When taking your pet’s temperature, it’s important to consider their surroundings. Is it cold or hot where they are? Were they just running, or are they stressed? Considerations like this will contribute to their current core body temp.
You will need:
- A stopwatch (most smartphones have this feature) or you can find one online here.
You can often get your pet’s heart rate by placing your hand directly over their heart. The heart is located on the left side of your pet’s chest. If you are having trouble finding the location, you can bring your pet’s elbow to their chest. The point at which your pet’s elbow meets the chest is the location of the heart. Once you have found the heartbeat, you will count how many beats per minute you are hearing. You can do this by counting how many beats you hear in 15 seconds and then multiply that number by 4. For example, if you hear 20 beats in 15 seconds, you will multiply 20 by 4 to get 80 bpm.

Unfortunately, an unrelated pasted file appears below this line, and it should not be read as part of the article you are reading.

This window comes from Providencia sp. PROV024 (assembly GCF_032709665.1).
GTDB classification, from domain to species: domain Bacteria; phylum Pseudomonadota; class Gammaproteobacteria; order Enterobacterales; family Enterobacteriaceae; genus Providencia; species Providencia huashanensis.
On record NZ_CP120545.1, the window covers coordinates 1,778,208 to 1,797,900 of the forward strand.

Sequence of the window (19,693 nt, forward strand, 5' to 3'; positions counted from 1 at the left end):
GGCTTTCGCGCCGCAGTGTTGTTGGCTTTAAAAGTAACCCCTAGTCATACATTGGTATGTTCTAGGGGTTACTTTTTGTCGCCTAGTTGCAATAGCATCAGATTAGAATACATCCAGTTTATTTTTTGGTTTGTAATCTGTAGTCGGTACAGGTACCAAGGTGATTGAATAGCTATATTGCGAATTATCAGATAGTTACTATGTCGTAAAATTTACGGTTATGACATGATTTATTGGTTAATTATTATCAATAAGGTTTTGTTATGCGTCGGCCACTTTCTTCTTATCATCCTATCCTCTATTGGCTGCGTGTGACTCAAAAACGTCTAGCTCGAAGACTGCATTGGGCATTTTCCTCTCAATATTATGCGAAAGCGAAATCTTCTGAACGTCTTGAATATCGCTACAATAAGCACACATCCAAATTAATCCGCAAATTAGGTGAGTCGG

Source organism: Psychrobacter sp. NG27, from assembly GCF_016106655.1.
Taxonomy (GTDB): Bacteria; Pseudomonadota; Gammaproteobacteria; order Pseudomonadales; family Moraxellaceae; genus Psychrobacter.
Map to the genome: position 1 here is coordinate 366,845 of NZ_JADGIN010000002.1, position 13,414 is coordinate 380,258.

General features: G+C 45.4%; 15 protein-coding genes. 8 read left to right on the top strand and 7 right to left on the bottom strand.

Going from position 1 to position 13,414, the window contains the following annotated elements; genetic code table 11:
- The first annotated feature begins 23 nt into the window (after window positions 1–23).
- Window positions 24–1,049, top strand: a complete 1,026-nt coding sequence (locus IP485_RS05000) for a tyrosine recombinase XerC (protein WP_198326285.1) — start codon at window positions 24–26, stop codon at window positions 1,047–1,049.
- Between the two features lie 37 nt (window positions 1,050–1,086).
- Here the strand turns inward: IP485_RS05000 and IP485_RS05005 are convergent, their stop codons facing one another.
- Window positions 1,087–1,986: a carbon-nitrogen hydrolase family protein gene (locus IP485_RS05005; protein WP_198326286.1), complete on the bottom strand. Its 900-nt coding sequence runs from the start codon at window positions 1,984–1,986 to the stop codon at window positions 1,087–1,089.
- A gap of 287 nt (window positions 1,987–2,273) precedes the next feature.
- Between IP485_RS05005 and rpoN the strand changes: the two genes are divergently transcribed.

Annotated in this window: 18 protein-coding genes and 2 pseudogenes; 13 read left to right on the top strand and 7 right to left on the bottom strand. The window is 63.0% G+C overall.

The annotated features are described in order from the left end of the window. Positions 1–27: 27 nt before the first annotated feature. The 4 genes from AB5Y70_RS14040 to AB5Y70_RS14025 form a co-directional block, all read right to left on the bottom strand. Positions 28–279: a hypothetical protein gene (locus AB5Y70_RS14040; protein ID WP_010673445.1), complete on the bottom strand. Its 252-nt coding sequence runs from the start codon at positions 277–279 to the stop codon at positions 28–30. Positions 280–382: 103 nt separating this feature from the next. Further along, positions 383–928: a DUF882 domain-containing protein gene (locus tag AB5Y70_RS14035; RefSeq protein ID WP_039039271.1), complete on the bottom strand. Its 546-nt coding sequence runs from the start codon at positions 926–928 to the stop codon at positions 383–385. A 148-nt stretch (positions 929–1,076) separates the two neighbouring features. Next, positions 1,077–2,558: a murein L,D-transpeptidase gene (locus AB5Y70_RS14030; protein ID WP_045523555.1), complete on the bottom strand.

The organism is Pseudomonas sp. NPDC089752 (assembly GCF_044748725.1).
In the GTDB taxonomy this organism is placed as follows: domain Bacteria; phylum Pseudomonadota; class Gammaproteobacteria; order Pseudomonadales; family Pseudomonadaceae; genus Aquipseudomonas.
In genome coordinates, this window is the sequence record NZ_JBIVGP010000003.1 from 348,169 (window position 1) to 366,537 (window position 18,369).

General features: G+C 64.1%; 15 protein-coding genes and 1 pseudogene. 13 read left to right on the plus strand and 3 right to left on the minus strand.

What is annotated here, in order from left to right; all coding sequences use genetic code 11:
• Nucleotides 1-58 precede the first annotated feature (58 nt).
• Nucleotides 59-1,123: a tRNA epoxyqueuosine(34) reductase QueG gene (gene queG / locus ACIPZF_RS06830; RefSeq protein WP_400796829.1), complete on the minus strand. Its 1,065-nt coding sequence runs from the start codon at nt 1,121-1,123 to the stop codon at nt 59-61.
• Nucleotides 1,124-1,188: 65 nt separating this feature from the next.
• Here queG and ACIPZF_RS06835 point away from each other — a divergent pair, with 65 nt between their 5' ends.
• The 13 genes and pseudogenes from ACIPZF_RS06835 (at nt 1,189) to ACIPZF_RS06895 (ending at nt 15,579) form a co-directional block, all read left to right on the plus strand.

Alternatively, you can also obtain a pulse by placing two fingers together and gently placing on top of a major artery. For pets, the easiest location is the femoral artery, which can be found on the inner, middle and upper part of the back leg/thigh.
It is ideal to collect your pet’s heart rate when they are resting or sleeping, as opposed to after playing or while stressed. This will give you the most accurate reading and avoid falsely elevated numbers. Resting heart rates will be faster in smaller dogs or cats than in medium or large sized dogs.
You will need:
- A stopwatch